In the days of mailed surveys, which were not that long ago, it was common practice to send a pre-notification to your prospect list to let them know a survey was coming. This advanced notification allowed the survey author to build up a sense of importance around the survey. Raising the perceived importance generally benefits response rate.
But is this practice necessary in today’s online survey world? Why not just send out your initial invitation with an embedded survey link?
I can certainly see how mentioning to your audience that a survey is forthcoming holds benefit. This is especially true in the public sector and utility industries. It is common practice for utilities to employ bill stuffers (aka buck slips) to announce upcoming events. Why not use a buck slip to announce a survey and provide information about its intended use, length and other factors which could plant a seed of interest. Many utility customers receive their bills electronically. There is almost always room in an email, even if it is a bill, to include relevant information.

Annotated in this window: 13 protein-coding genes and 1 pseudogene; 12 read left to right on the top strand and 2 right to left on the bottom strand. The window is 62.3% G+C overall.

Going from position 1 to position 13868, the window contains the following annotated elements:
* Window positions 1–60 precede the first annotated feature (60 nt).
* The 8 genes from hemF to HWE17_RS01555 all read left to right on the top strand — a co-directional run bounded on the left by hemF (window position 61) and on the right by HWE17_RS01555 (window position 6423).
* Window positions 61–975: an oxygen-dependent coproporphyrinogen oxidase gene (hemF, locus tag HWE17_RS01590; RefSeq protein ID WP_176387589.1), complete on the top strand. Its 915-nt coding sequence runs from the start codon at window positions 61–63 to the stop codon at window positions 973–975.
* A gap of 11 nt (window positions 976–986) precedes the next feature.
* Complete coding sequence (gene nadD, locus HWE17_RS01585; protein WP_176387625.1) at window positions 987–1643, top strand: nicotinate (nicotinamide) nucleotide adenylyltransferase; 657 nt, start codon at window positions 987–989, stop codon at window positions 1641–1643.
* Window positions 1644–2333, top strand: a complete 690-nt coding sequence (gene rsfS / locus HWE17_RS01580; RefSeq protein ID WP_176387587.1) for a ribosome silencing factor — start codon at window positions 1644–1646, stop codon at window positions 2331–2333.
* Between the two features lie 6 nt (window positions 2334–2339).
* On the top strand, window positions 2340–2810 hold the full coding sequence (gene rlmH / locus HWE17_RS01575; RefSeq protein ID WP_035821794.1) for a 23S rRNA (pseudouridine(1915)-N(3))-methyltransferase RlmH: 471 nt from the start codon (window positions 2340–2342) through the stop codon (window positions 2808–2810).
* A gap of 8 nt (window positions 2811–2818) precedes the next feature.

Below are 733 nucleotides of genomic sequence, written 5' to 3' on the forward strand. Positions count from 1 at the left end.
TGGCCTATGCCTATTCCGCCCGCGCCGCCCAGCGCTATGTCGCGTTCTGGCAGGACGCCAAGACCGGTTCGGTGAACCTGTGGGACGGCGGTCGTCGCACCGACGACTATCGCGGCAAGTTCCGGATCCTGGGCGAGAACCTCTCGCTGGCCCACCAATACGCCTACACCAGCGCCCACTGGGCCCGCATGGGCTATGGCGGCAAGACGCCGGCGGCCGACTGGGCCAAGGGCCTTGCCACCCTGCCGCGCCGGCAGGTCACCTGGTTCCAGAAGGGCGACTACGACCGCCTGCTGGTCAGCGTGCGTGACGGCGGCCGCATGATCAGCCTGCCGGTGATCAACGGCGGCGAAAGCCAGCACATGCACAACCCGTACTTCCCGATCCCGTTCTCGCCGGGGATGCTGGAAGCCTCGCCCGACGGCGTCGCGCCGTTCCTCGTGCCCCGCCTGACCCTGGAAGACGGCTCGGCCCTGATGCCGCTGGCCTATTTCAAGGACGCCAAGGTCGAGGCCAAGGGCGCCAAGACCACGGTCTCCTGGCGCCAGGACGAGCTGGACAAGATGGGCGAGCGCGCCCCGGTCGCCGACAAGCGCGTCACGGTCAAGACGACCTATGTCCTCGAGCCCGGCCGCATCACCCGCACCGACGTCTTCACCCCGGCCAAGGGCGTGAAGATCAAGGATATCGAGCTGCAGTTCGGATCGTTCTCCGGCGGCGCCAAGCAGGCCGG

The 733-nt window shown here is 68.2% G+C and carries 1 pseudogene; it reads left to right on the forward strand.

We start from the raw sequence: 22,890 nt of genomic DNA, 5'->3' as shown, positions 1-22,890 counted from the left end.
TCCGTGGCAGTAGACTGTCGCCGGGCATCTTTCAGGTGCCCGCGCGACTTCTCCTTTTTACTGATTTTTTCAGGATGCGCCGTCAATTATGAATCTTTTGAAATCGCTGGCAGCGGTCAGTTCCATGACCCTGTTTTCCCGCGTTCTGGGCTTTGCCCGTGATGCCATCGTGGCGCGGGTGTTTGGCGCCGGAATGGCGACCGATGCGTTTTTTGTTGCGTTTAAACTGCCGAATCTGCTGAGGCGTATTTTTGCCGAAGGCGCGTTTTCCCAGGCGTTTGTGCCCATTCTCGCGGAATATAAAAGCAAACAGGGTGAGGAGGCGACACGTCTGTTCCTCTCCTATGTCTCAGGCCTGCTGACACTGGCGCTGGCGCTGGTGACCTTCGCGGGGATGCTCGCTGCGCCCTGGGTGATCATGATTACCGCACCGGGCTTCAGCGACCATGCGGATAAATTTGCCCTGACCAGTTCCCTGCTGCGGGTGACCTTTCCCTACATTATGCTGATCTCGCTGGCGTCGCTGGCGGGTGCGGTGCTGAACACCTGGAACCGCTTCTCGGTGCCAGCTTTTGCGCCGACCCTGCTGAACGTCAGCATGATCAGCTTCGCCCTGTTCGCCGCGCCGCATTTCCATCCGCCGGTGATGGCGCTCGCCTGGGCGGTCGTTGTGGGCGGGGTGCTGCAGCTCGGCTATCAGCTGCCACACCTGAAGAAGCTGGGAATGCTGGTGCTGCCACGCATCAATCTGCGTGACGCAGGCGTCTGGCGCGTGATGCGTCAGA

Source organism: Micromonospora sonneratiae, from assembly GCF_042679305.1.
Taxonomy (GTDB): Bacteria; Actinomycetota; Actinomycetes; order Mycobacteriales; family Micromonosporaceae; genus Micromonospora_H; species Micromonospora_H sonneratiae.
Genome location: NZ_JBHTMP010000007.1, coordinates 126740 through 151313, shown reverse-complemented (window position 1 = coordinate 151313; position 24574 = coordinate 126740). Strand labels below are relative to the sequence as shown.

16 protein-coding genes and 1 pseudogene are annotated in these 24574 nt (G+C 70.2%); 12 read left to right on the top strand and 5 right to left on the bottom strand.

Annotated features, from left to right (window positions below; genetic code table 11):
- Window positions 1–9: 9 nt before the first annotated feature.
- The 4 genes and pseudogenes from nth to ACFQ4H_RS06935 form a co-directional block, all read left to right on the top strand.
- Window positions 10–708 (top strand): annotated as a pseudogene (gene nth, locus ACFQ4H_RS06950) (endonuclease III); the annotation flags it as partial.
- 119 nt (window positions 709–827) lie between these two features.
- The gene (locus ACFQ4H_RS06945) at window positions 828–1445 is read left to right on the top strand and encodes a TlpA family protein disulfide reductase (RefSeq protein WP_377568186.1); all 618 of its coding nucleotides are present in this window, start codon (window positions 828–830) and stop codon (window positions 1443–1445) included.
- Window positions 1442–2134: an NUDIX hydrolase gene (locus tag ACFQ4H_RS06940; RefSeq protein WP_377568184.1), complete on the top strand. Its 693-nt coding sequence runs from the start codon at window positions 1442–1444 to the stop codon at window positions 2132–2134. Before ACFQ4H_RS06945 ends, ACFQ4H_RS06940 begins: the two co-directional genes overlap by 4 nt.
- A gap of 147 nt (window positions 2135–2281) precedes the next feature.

Why not test the idea? The use of A/B testing is just as relevant to B2B or consumer marketing research as it is direct marketing. Randomly split your list into a treatment group (those who will receive a pre-notification in addition to your normal invitation) and a control group (standard procedures only). The proof will be in the response rates. If response for the test group is significantly higher than control, then it may be worth adding this extra step to your survey process. I recommend testing this on a few occasions and to different lists to see if the results are stable over time.